Resilience – Overcoming the Past by Looking to the Future

  • Published
  • By A1C Lacie Carmody
  • 509th Bomb Wing Public Affairs
They say the road to hell is paved with good intentions. Though this may seem like a cynical perspective, I have always felt it rings true, especially for the generation of Airmen our Air Force is bringing up today.

Today's typical A1C grew up in a society in which trophies and certificates were handed out for participation, discipline was exchanged for redirection, and the stigma created by quitting because something was simply "too hard" gradually softened.

The idea of fairness across the spectrum that encompasses child-rearing today, though ideal in theory, can have a negative and lasting impact on young Airmen who have never faced adversity. Growing up in a society that does not allow young people to confront failure creates opportunities for self-doubt to flourish, which can prove more harmful than actual failure.

When young Airmen face opposition today, the fallout can be crippling, not simply for them, but for the military holistically; after all, the Airmen arriving on bases across the world today are the leaders of tomorrow. Imagine a world where the highest ranking members expected stars on their shoulders but were not willing to go above and beyond to complete the mission. We try to break these attitudes in Basic Military Training and reinforce the importance of hard work, but what Airmen learn in eight weeks can be unlearned just as quickly when they are left to their own devices after a long workday.

One of the most valuable resources available to the Air Force's evolution is innovative young Airmen; however, if we are to sustain this resource, we must make it resilient to the daunting tasks that lay ahead.

The Air Force defines resilience as the ability to withstand, recover and grow in the face of changing demands. It is a skill that can be developed and sharpened with practice. What's more, this quality is key to the survival of not only our core values, but our Air Force.

For some of us, the idea of resilience is second nature, particularly those of us who enlisted at a later age. We grew up with the rhetoric of life not always being fair, and faced societal opposition well before we took the enlisting or commissioning oath. We grew from our failures; yet, when an 18- or 19-year-old, fresh from high school, who excelled at every turn, is not recognized for simply doing their job, or are disciplined for a work discrepancy, the result can be less than desirable.

These effects can cause disconnect between NCOs and their younger troops, creating even greater stressors in the workplace. The Millennial generation is often referred to as entitled; more than one study has shown that narcissism is on the rise in high school graduates compared to 30 years ago. There is nothing wrong with self-confidence - indeed, it is necessary to success - but over-confidence can be dangerous in the military, especially when an Airman refuses to admit fault, learn from mistakes or seek guidance. When events go awry, the over-confidence is shattered, as the Airman seeks to place blame elsewhere and ultimately becomes a liability to himself or herself, his or her wingmen and even the mission.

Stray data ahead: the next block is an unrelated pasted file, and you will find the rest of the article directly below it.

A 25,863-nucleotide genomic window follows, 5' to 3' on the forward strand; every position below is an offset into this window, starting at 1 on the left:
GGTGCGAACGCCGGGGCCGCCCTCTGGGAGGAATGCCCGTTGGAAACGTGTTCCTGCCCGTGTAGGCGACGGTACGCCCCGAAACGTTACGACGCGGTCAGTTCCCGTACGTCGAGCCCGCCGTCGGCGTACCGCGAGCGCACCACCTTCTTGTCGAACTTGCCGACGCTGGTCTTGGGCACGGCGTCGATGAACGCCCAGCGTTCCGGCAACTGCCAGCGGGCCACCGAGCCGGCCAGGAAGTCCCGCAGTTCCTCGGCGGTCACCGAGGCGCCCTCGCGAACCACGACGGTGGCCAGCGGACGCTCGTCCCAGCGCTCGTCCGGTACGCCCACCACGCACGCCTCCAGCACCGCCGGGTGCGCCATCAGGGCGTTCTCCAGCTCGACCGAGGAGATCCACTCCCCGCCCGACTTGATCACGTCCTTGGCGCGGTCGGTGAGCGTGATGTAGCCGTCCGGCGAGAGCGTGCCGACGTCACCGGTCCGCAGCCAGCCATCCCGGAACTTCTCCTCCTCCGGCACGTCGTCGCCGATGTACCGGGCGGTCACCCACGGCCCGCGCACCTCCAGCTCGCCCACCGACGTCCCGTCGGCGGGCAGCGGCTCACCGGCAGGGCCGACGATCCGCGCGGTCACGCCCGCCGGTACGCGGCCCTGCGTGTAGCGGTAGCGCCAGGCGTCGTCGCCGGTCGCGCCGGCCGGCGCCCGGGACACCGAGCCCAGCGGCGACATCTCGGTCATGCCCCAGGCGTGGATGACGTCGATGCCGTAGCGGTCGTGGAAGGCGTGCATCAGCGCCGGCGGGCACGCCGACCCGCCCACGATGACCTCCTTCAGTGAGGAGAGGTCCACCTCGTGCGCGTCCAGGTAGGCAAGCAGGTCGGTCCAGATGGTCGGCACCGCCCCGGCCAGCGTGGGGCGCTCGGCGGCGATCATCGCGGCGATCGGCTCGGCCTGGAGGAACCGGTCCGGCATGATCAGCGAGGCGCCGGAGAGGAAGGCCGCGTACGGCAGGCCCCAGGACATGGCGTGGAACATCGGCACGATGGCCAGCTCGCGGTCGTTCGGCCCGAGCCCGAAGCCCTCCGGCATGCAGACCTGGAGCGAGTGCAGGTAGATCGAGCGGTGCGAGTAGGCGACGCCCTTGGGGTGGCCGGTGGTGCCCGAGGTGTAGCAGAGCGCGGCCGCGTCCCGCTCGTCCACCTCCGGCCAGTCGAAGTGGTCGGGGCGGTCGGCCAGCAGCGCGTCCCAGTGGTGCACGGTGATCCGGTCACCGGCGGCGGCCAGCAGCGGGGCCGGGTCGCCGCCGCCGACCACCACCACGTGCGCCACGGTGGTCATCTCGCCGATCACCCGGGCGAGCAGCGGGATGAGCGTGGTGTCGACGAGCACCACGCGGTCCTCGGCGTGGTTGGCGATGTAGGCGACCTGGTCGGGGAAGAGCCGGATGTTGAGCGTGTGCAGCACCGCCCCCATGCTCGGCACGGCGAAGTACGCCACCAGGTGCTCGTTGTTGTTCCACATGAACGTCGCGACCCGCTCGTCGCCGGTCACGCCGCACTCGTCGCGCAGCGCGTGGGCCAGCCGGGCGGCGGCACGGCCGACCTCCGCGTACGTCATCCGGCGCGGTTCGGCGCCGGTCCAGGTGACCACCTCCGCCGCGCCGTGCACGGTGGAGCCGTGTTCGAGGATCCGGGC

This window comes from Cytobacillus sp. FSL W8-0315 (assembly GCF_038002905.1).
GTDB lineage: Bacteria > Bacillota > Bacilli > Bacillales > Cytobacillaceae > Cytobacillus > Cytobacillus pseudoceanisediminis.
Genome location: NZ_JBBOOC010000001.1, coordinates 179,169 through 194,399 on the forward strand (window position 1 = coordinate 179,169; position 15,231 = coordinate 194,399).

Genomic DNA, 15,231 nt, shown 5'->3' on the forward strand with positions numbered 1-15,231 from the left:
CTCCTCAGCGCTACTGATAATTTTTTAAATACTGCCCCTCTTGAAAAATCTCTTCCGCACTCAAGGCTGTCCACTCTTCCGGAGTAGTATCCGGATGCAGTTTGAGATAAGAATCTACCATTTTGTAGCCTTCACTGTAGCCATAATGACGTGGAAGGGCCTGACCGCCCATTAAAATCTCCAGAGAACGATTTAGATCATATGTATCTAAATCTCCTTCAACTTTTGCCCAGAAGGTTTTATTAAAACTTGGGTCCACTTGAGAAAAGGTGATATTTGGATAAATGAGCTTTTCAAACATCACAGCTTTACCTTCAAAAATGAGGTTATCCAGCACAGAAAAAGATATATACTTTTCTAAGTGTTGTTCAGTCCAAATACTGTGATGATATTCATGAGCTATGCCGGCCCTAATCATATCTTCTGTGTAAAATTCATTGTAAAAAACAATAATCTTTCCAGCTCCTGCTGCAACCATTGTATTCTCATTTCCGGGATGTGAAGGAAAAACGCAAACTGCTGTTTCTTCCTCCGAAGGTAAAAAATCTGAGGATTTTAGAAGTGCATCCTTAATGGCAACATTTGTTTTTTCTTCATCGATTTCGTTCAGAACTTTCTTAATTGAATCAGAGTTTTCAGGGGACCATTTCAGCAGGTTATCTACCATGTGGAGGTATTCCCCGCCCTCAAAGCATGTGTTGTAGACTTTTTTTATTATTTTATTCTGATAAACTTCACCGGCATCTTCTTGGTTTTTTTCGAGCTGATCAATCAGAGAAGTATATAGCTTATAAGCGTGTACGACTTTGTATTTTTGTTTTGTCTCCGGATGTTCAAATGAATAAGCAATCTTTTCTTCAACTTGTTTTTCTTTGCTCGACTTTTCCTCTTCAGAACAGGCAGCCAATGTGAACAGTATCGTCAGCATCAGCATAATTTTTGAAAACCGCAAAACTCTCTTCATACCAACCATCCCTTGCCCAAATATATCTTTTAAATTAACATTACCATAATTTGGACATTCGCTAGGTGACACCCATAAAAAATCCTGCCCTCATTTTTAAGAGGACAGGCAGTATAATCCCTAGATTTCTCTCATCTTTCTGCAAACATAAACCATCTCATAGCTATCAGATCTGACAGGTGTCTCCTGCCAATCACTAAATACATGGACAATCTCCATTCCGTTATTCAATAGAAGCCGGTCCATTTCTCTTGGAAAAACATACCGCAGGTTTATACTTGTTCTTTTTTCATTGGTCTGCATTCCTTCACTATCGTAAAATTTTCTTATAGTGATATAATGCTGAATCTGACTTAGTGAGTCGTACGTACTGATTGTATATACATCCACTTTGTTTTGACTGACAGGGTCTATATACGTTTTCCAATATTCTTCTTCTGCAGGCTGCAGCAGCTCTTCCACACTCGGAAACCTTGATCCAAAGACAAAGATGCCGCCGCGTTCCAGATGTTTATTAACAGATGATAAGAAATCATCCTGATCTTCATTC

The PT test is a perfect example. Here, when Airmen fail, blame is redirected; perhaps the PTL is to blame, or the individual counting for them during the test. Now the failure looms over those involved, creating distractions at work, bruising egos and in turn, affecting work performance. Without resilience, Airmen in this situation possibly limit their potential, becoming an unnecessary burden to the unit.

How can we avoid these situations? Listening and communication are foundational skills when it comes to resilience. By shedding light on difficult situations, NCOs can help their troops find ways to grow and benefit through adversity. Reinforcing the importance of gratitude, even in the most insignificant situations, helps Airmen cope with daily stresses, teach them to set realistic goals and add to the idea of the whole-person theory.

This is not an overnight process, but a lifelong lesson. Our time is precious - there is always too much to do in today's Air Force, and often not enough time to do it, but these skills will benefit not only our Airmen, but their leaders, as well.

Though this may seem like a daunting task, building resilience really comes down to being an active member in a conversation, and not dominating or destroying the individual who may be sharing with you. Show them the importance of taking responsibility for their actions. Airmen who take pride in their work become an investment that pays amazing dividends, both for themselves and the nation.

If NCOs take a proactive approach to resilience, they are not only helping build a solid foundation for our future leaders, but they are ensuring the future success of the Air Force on the whole. As we teach them these skills, we will enable them to train the next generation, creating a cycle of empathy and excellence.

True, there will be Airmen who want that trophy for participation, for just showing up. Not every Airman will seek to develop these skills, and there will still be those who view supervisors with disregard or enmity.

However, by reaching the ears that are open and teaching those eager to learn, we can instill in our Service members the value of earning a trophy not for participation, but for being the best they can possibly be. These Airmen will not only come to respect you, but treasure the skills you have taught them that make them more resilient and an even greater asset for the United States Air Force.